Thursday, July 28, 2011

Which NHL players benefit from more shifts?: Official Entry for Tableau Sports Data Viz Contest (2 of 2)

Tableau allows us to enter up to two visualizations in their contest.  So after building the monster Explore NHL Player Stats I took some time to figure out what a more manageable data visualization would look like based off the results I was getting from exploring the player stats.

I have always been a fan of the plus/minus stat.  I always thought it was a good way to measure how well players play together on the ice.  A player's plus/minus increases by +1 when their team scores while that player is on the ice.  However, it also decreases -1 whenever the opponent scores while that player is on the ice.  I compare that against the average number of shifts a player has during a game and we can start to see which players benefit from having more shifts. 

It is another scatter plot, but with the filters, you can narrow your view and compare conferences and divisions and teams.  I also added a box based off of the min and max values for shifts and plus/minus.  This allows you to compare how groups of players (divisions, conferences, teams) compare against one another.  However, before you get that far, just take a look at the visualization as is.  Which conference's players seems to have a better plus/minus the more shifts they have?

Let me know what you think!

Wednesday, July 27, 2011

Explore NHL Player Stats from 2010-11 Season: Official Entry for Tableau Sports Data Viz Contest (1 of 2)

When I was younger, I loved choose your own adventure books.  However, I always got peeved when I wanted to choose an option that the book did not make available to me.  Or that several of the paths in the book seemed to have the same ending.  Well, now that I am older and am in control of the "story" I will let you choose which path to take in order to determine your own ending.  Choose your stats to mash-up. Choose how you want to view the players in the chart.  Highlight teams, players, or positions.  Or drill down to look at specific divisions or teams.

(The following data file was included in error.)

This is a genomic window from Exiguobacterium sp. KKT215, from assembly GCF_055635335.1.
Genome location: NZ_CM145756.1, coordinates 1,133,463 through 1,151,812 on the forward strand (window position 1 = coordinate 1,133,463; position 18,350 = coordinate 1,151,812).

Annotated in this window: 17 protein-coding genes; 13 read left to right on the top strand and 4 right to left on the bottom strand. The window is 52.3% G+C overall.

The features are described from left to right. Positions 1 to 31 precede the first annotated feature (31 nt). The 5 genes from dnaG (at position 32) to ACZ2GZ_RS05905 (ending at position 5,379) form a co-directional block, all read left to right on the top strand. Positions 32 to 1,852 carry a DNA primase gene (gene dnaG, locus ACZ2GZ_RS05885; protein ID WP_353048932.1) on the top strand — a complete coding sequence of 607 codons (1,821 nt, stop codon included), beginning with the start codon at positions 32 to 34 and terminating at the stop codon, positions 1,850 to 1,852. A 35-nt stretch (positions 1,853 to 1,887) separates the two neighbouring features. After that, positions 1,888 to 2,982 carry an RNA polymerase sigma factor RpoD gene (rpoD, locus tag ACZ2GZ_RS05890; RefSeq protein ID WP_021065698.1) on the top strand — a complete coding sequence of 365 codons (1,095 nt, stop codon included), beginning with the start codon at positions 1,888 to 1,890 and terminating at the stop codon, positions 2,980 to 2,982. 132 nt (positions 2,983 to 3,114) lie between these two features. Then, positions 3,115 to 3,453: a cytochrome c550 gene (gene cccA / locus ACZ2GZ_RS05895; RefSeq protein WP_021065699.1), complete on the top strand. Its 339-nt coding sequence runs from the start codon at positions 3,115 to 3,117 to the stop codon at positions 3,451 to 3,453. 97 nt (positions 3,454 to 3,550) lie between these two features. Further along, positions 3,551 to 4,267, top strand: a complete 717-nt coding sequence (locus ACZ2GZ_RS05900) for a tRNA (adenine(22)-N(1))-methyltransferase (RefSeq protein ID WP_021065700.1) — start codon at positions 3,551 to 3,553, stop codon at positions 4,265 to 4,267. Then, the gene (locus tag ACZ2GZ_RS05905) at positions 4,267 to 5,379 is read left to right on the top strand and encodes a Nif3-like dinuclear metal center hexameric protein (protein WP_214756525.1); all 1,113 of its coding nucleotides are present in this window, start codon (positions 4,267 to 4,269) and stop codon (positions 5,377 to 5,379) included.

This visualization might seem intense, but if you take some time and choose your path wisely, you'll find that there are a wide variety of endings to choose from.  I had a lot of fun making it and even more fun playing with it.  Let me know what sorts of interesting tidbits you get as a result.

Energy Generation Viz: My first published data visualization

A former colleague of mine, Walter Frick, works up in Boston for the New England Clean Energy Council.  As a follow up to a conversation we had, he shared this EIA graph with me. As you can see it is an area chart. I've never been able to understand or read stacked area charts.  (Perhaps because they are often used incorrectly?) So, I downloaded the data for the EIA chart and reworked it. Walter liked it and used it for a blog post for his organization. My first public data visualization!

I know that stacked bar charts are not always the best way to see changes in amounts across the x axis for a particular band. However, I think visually it turned out rather nicely.

Wednesday, July 20, 2011

Precinct Results for Anne Arundel County Executive Race

I am involved in local politics in the Annapolis area and in 2010 I was a volunteer for a County Executive candidate.  He lost.  But it was a fun campaign nonetheless.

I was able to put together the results by precinct and throw it together in Tableau.  The results are what we would expect from taking a look at just the data itself.  However, I found it interesting that there were a few precincts with very low turnout but major support for a candidate.  I think both the Republican and Democratic candidate each had a precinct like that.  Take a look below and let me know what you think about the results.